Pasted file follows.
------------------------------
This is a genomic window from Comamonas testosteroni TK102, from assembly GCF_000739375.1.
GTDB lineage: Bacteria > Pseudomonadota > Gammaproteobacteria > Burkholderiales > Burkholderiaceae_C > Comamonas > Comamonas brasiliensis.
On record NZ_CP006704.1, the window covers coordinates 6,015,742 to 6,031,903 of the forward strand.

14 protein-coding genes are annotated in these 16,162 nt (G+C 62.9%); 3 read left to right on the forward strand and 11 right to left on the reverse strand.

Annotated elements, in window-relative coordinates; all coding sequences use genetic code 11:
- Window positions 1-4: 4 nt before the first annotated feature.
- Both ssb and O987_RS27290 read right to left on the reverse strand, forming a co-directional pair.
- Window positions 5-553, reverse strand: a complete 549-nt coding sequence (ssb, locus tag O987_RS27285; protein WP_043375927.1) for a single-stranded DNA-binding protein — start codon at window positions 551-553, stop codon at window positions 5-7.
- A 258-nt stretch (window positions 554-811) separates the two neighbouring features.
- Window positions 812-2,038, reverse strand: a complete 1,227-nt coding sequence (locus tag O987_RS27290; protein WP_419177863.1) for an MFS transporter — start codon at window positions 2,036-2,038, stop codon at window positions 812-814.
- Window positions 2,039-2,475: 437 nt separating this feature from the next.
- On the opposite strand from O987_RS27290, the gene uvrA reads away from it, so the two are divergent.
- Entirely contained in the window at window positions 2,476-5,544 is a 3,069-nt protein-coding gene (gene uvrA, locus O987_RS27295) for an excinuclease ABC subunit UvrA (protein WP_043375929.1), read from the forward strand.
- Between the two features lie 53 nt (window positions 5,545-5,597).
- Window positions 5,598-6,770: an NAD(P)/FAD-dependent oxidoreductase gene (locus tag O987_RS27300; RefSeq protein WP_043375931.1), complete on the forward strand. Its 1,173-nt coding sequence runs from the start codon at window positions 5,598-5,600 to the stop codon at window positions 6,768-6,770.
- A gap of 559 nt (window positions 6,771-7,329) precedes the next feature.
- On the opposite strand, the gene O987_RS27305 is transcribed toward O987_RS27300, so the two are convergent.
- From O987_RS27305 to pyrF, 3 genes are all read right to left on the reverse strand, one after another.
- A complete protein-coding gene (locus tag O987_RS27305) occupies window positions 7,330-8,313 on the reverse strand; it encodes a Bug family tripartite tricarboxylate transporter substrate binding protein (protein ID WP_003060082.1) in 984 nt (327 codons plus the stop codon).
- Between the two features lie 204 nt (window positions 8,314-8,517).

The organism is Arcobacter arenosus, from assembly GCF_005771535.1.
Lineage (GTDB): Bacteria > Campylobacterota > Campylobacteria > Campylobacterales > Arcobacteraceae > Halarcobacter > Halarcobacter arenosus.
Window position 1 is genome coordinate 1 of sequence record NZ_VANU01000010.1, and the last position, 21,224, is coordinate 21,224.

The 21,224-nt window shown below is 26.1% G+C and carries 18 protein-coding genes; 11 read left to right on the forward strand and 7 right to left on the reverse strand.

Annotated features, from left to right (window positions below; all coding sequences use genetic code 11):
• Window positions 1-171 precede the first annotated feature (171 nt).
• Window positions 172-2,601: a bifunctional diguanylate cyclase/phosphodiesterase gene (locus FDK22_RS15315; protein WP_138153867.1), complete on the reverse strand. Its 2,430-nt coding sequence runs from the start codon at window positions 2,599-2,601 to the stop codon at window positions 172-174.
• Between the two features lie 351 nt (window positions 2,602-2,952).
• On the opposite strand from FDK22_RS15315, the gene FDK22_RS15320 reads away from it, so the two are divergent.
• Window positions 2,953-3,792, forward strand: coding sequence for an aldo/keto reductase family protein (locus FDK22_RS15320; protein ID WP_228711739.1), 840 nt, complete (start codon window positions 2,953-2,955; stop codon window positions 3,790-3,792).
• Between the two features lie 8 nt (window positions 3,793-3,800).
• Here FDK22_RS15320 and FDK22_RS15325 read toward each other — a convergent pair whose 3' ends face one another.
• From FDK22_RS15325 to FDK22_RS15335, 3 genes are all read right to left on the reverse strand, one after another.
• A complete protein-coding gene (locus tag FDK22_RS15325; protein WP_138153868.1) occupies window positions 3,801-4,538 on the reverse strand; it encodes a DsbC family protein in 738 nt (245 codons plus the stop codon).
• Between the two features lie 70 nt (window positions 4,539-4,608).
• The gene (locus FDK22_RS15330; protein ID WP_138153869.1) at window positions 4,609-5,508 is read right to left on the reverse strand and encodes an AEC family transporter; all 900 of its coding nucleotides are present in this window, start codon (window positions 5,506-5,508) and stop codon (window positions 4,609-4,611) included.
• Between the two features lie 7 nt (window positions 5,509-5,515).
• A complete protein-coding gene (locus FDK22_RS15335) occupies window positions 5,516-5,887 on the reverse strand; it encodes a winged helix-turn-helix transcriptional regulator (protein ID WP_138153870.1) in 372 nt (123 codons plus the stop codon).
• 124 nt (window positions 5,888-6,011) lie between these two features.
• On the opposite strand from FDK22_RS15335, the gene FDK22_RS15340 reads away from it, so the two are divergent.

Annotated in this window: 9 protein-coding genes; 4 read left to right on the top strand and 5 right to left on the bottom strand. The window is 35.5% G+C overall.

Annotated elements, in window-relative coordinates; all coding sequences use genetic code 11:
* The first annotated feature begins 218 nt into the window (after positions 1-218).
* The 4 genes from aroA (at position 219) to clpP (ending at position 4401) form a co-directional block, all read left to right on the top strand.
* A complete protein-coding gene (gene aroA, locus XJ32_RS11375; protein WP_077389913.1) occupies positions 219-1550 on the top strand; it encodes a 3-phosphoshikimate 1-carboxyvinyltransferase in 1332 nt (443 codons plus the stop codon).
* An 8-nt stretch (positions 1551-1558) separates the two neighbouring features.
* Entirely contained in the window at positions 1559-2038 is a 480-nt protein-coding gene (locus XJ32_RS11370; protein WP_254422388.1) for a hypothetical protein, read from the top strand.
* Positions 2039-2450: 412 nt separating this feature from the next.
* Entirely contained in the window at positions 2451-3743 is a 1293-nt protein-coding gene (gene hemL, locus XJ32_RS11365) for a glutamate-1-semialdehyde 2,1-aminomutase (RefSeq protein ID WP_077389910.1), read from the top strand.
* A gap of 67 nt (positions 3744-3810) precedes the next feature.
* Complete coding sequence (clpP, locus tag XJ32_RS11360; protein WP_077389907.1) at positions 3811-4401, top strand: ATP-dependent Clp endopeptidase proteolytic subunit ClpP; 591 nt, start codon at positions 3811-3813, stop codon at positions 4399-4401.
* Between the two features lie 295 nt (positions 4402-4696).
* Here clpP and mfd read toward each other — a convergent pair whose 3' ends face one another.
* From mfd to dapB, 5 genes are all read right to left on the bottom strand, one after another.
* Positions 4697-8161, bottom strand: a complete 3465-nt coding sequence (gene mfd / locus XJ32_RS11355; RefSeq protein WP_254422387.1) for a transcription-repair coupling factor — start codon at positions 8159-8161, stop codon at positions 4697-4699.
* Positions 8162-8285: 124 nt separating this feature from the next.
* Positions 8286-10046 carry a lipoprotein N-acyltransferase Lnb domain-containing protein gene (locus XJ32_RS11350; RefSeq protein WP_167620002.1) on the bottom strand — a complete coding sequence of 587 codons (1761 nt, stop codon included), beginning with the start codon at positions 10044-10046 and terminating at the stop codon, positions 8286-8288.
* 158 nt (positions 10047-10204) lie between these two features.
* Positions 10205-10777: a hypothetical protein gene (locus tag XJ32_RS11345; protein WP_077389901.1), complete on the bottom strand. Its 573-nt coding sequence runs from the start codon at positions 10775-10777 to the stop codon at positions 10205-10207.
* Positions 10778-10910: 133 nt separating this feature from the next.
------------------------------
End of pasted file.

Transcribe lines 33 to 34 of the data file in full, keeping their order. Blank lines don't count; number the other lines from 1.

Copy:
• From FDK22_RS15325 to FDK22_RS15335, 3 genes are all read right to left on the reverse strand, one after another.
• A complete protein-coding gene (locus tag FDK22_RS15325; protein WP_138153868.1) occupies window positions 3,801-4,538 on the reverse strand; it encodes a DsbC family protein in 738 nt (245 codons plus the stop codon).